FDIC’s proposed guarantee freezes banks out of the markets
“Until there is clarity on this programme, issuers will remain wary of issuing and investors will remain wary of investing. ”
From the collapse of Lehman Brothers in September right up until the second half of November, US banks were entirely absent from the debt capital markets. It is a sudden turning off of the tap from a key source of funds.
In the first quarter of 2008, US banks and financial issuers had sold $97.5 billion of debt in the US corporate bond market; in the second quarter, they sold $133 billion, issuing at roughly the same rapid pace as in the second quarter of 2007, before the financial crisis had even begun. Then...nothing.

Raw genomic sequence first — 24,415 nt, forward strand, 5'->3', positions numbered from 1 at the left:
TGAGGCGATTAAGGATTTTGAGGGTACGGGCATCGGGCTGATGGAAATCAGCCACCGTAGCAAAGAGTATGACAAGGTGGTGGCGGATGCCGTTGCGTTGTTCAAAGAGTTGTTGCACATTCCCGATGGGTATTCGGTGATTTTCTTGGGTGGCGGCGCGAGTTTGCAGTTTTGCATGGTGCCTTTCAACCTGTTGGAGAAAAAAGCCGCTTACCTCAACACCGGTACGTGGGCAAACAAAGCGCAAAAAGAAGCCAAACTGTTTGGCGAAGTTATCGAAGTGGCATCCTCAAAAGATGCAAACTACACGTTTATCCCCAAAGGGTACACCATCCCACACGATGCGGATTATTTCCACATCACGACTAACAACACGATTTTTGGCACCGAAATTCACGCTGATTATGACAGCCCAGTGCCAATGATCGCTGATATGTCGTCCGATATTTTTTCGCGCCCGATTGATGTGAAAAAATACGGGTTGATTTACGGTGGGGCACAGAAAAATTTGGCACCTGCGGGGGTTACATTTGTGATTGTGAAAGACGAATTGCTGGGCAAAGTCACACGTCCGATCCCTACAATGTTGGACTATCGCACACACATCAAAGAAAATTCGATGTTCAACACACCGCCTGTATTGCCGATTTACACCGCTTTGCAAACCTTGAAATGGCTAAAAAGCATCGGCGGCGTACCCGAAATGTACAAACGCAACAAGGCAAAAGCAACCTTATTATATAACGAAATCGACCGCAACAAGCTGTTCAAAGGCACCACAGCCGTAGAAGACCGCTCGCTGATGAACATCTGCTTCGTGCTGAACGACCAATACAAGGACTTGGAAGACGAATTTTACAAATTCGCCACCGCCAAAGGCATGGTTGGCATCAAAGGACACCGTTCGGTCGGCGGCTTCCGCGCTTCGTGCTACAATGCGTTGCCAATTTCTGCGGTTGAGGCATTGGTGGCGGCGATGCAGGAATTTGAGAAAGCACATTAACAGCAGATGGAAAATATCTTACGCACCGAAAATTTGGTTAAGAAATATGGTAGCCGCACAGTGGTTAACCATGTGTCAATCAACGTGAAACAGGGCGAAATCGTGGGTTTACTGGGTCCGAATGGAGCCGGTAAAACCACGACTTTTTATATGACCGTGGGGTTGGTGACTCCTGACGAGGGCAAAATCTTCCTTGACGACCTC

Spreads on bank paper gapped out to extraordinary highs, implying expectation of imminent and widespread defaults, during the fears of systemic meltdown in September, but as the US government and the Federal Reserve hurried to take over troubled institutions, invest in bank capital, inject liquidity and guarantee funding, they soon narrowed again.
When, the US Treasury injected $214 billion of capital into 60 banks through the so-called Tarp programme in October, five-year CDS spreads of US banks tightened – in some cases, halved – at a stroke. Citigroup’s spread came in from 351 basis points to 165bp, JPMorgan from 165bp to 80bp, Wells Fargo from 180bp to 80bp, Bank of America from 180bp to 100bp and Goldman Sachs’s from 554bp to 150bp.